fighting cocks as weapons was also a little over the top.
A production to please the audience then, but in that it certainly succeeded. And as
a member of that audience I was thoroughly entertained, without feeling that the Bard
had been betrayed.
Antony and Cleopatra
On Friday July 30th I attended the Press Performance of
Antony and Cleopatra and it was one of the hottest days of the
English summer so far.
The Red Company's second production this season, the "sequel" to Julius Caesar,
featured the Artistic Director of Shakespeare's Globe, Mark Rylance as Cleopatra
and Paul Shelley as Antony. The roles Master of Play and Master of Verse for this
production had both been given to Giles Block; he is responsible for directing
the action as well as helping the actors to speak Shakespeare's verse fluently,
and this was a better production than its predecessor.
So how did the all-male cast work, especially Rylance himself? Very well. In
interviews beforehand he and Block hoped that after the initial novelty, the
suspension of disbelief would kick in and the audience would accept him. I think
that hope was fulfilled for the most part; even though Rylance impersonated a woman very well
indeed and was a beguiling, exasperating, fickle, "serpent of the Nile",
one was always aware of his gender. But those are the parameters by which
we must judge the production, because it is the choice of the company to use an
all-male cast, and on those terms it was successful. It leads to surprising casting; Danny
Sapani played Brutus a few weeks ago, and is now playing Cleopatra's attendant maid
There was though one major problem, and that is one set by Shakespeare himself in the
text. He mentions Cleopatra's monument several times, and requires Antony's body to be drawn
up to Cleopatra on her monument. In this production the gallery above the centre stage
was used for this scene, but how might the Queen and her two attendants draw the body up
to such a height? Improbably a rope with block and tackle descended from the heavens,
Antony's attendants wrapped him in a sling, hooked him to the rope, and he was hauled up
in a very unladylike fashion by the "ladies" above. I'm afraid that the laughter from the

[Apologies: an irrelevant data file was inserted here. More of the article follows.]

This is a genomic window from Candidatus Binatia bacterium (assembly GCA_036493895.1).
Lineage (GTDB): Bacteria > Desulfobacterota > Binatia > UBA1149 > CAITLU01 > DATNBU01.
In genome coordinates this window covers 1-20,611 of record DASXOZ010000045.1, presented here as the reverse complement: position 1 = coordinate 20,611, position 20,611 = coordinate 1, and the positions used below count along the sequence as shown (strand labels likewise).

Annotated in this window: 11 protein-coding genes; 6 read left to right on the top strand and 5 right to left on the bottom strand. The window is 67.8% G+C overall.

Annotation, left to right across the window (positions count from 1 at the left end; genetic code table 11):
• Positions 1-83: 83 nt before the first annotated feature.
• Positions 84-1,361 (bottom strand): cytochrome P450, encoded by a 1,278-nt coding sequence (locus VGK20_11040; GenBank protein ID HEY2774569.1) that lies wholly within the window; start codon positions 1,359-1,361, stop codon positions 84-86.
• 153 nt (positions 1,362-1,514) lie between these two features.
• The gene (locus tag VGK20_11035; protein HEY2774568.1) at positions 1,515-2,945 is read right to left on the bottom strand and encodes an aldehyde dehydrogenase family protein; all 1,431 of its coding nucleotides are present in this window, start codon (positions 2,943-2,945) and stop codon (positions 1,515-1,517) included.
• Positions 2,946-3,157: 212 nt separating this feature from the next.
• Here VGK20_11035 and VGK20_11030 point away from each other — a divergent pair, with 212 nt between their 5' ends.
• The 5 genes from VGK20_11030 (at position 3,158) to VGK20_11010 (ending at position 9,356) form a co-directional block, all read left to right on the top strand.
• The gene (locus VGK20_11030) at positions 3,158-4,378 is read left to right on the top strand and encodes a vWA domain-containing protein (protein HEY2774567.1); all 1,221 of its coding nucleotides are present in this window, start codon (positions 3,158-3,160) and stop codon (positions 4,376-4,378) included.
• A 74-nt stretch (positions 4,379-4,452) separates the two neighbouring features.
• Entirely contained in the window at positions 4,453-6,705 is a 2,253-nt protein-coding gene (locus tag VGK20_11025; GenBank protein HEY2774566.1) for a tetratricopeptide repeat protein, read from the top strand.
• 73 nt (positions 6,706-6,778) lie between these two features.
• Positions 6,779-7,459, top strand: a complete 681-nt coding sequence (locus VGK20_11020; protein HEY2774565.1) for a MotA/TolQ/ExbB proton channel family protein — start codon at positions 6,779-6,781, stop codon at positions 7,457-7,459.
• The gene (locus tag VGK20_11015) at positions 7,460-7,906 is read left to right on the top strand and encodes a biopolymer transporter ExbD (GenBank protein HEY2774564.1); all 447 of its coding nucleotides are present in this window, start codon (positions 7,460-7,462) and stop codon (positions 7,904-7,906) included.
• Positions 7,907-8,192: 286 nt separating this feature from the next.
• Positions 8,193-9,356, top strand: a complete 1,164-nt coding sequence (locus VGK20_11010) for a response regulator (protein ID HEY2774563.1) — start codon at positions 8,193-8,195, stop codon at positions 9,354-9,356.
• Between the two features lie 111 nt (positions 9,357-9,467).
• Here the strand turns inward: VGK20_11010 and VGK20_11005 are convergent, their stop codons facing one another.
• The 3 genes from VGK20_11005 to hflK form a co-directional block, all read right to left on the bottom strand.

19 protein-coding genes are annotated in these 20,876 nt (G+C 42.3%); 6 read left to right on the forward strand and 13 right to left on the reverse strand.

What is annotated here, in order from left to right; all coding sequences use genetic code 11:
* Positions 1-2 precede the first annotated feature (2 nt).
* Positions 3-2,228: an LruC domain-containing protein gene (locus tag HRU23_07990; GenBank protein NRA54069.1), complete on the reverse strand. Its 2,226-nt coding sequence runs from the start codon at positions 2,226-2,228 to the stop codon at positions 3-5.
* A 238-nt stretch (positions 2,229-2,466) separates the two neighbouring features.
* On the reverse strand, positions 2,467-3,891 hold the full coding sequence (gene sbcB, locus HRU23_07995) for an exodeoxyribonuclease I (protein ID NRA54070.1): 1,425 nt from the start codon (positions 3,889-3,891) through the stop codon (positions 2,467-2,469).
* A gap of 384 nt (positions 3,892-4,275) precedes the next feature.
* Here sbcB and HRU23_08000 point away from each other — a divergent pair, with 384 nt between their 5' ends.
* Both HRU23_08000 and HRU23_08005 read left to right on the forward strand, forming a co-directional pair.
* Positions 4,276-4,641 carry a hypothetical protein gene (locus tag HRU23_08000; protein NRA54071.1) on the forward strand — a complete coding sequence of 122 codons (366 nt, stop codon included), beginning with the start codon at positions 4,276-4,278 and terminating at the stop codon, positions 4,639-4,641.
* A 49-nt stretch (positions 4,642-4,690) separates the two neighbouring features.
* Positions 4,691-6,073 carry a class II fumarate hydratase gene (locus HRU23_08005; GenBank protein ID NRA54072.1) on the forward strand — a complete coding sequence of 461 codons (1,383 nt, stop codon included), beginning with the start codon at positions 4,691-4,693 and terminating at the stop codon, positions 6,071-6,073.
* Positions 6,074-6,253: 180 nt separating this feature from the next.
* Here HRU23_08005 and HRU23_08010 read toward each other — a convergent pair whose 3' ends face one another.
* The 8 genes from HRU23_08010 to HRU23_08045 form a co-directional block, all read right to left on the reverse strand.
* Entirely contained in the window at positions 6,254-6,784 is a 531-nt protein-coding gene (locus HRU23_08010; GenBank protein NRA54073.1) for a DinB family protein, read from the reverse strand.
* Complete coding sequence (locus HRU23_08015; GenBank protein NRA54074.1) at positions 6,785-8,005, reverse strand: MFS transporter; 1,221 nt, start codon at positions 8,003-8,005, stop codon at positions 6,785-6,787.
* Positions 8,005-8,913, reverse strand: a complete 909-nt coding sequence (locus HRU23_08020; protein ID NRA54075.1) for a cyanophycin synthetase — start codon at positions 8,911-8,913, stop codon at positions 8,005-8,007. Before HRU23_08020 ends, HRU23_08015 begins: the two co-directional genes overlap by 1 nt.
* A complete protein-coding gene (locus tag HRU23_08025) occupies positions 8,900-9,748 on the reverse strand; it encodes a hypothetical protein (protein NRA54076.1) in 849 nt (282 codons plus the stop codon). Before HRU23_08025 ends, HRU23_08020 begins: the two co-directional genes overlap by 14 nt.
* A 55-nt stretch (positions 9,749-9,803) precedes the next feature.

audience at this spectacle was lengthened by the problem that the Queen had in untangling
the rope from the block while continuing the dialogue with her dying lover. The impact of
this scene was also diminished by its being played in the gallery. It should be centre
stage. That is where Cleopatra's bed was for the final scene, which is also supposed to be
on the monument, and it would be unthinkable to stage it anywhere less prominent.
The only other major problem that I had was that there is still too much shouting and
gabbling by some members of the cast, making comprehension difficult at times. As ever
the live music was superb, as was the jig which replaces the conventional curtain call.
The costumes were Elizabethan in the main. The final scene of Cleopatra sitting upright,
though dead, decked in a golden robe and tall gold crown will live in the memory.
This was the last Shakespeare play in the 1999 season,
but the season ended with Augustine's Oak
a new verse play by Peter Oswald. This was rather too long. It held my attention,
but not any great admiration for its language.
of how the original Globe came to be built
My list of recommended books about the Globe, Rose and other
playhouses of the time may be found in the
Globe Playhouse section of the Well Furlong
If you so wish, you may go on to buy many of the volumes in our Book Shop
directly from Amazon.com or Amazon.co.uk.